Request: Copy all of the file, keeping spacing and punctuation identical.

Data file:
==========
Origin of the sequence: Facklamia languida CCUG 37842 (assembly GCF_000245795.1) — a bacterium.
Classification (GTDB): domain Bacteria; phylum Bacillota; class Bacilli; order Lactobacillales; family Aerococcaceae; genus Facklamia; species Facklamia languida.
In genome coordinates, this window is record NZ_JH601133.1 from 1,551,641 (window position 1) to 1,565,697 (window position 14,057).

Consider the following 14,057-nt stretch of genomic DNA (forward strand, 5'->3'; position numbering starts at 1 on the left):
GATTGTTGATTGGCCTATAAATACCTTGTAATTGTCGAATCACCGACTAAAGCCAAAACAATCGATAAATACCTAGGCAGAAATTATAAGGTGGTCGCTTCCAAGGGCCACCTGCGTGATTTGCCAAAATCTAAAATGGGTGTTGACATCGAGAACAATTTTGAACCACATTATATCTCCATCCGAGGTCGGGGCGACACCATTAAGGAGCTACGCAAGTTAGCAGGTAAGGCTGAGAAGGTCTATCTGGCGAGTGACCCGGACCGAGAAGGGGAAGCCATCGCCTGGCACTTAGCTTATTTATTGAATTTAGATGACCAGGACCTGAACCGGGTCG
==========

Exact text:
Origin of the sequence: Facklamia languida CCUG 37842 (assembly GCF_000245795.1) — a bacterium.
Classification (GTDB): domain Bacteria; phylum Bacillota; class Bacilli; order Lactobacillales; family Aerococcaceae; genus Facklamia; species Facklamia languida.
In genome coordinates, this window is record NZ_JH601133.1 from 1,551,641 (window position 1) to 1,565,697 (window position 14,057).

Consider the following 14,057-nt stretch of genomic DNA (forward strand, 5'->3'; position numbering starts at 1 on the left):
GATTGTTGATTGGCCTATAAATACCTTGTAATTGTCGAATCACCGACTAAAGCCAAAACAATCGATAAATACCTAGGCAGAAATTATAAGGTGGTCGCTTCCAAGGGCCACCTGCGTGATTTGCCAAAATCTAAAATGGGTGTTGACATCGAGAACAATTTTGAACCACATTATATCTCCATCCGAGGTCGGGGCGACACCATTAAGGAGCTACGCAAGTTAGCAGGTAAGGCTGAGAAGGTCTATCTGGCGAGTGACCCGGACCGAGAAGGGGAAGCCATCGCCTGGCACTTAGCTTATTTATTGAATTTAGATGACCAGGACCTGAACCGGGTCG